Dr Florence Chiew (Macquarie University, Sydney)
Wednesday, 30 May 2018, 12:00 – 13:30
12.21 & 12.25 Social Sciences Building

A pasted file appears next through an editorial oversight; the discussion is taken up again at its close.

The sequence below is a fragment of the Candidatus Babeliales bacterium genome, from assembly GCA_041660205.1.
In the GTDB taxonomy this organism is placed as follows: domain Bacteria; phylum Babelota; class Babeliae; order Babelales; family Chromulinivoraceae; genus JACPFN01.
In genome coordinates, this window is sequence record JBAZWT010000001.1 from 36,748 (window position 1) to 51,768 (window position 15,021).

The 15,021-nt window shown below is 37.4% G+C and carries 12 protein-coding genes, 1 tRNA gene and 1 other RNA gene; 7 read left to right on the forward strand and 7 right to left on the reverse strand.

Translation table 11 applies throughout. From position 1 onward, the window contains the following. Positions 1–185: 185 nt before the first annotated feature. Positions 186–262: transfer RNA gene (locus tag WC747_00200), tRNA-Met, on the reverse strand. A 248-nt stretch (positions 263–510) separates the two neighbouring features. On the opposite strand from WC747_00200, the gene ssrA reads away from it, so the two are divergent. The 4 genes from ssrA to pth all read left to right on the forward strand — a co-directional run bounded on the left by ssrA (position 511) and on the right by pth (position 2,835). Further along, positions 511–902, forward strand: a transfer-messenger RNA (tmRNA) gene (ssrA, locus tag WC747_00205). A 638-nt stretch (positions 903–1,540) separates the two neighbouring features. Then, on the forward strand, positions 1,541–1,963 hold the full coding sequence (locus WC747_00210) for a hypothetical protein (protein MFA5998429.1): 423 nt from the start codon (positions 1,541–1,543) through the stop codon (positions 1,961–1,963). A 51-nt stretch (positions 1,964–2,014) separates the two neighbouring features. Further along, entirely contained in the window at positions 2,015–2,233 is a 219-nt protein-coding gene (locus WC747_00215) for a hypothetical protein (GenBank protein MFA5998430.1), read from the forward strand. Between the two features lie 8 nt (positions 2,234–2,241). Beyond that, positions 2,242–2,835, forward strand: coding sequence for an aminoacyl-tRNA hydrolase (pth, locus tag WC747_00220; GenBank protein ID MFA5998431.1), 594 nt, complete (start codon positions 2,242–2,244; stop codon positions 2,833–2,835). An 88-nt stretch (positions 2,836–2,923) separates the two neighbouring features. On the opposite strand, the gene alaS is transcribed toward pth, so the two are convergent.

This paper brings into conversation the writings of Baltic German biologist Jakob von Uexküll and English anthropologist and polymath Gregory Bateson. Notwithstanding important differences, both thinkers share a fascination with the questions of intersubjectivity, animal communication and the interplay between organism and environment. Embodying a sense of the ecological that is very much ahead of their time, Uexküll and Bateson encourage a deeper appreciation of perception as always already enfolded in what is perceived. In their writings, we witness a fundamental indivisibility of mind and nature, organism and environment. For Uexküll, the notion of umwelt captures the experiences of an organism immersed in a species-specific world. For Bateson, the catchphrase ‘ecology of mind’ complicates the routine assumption that ideas originate in the human mind and, by implication, that there is a break between the workings of the mind and those of the world. This paper explores the possible conceptual and methodological innovations, as well as pedagogical implications, that emerge from reading Uexküll and Bateson alongside each other.